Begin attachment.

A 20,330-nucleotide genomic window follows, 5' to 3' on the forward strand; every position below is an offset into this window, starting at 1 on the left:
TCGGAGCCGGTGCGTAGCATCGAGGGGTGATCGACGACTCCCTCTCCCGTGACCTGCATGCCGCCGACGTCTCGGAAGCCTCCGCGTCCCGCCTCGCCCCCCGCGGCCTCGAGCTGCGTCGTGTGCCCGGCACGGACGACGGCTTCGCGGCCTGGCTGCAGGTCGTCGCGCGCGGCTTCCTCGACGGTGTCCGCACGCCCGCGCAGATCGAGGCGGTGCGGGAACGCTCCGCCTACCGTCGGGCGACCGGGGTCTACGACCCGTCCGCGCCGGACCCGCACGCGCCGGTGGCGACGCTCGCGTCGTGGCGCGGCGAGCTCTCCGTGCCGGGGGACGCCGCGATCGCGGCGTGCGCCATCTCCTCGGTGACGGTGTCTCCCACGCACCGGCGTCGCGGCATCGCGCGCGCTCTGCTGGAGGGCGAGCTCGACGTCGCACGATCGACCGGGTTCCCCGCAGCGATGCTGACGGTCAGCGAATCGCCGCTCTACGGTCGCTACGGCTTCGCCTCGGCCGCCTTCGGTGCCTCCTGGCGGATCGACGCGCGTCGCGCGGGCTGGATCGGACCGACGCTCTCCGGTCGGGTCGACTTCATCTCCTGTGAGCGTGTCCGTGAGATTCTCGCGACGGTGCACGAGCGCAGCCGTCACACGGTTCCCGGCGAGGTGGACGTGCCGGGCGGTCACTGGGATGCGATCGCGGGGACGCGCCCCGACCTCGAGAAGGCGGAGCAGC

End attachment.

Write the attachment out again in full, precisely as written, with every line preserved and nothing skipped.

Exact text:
A 20,330-nucleotide genomic window follows, 5' to 3' on the forward strand; every position below is an offset into this window, starting at 1 on the left:
TCGGAGCCGGTGCGTAGCATCGAGGGGTGATCGACGACTCCCTCTCCCGTGACCTGCATGCCGCCGACGTCTCGGAAGCCTCCGCGTCCCGCCTCGCCCCCCGCGGCCTCGAGCTGCGTCGTGTGCCCGGCACGGACGACGGCTTCGCGGCCTGGCTGCAGGTCGTCGCGCGCGGCTTCCTCGACGGTGTCCGCACGCCCGCGCAGATCGAGGCGGTGCGGGAACGCTCCGCCTACCGTCGGGCGACCGGGGTCTACGACCCGTCCGCGCCGGACCCGCACGCGCCGGTGGCGACGCTCGCGTCGTGGCGCGGCGAGCTCTCCGTGCCGGGGGACGCCGCGATCGCGGCGTGCGCCATCTCCTCGGTGACGGTGTCTCCCACGCACCGGCGTCGCGGCATCGCGCGCGCTCTGCTGGAGGGCGAGCTCGACGTCGCACGATCGACCGGGTTCCCCGCAGCGATGCTGACGGTCAGCGAATCGCCGCTCTACGGTCGCTACGGCTTCGCCTCGGCCGCCTTCGGTGCCTCCTGGCGGATCGACGCGCGTCGCGCGGGCTGGATCGGACCGACGCTCTCCGGTCGGGTCGACTTCATCTCCTGTGAGCGTGTCCGTGAGATTCTCGCGACGGTGCACGAGCGCAGCCGTCACACGGTTCCCGGCGAGGTGGACGTGCCGGGCGGTCACTGGGATGCGATCGCGGGGACGCGCCCCGACCTCGAGAAGGCGGAGCAGC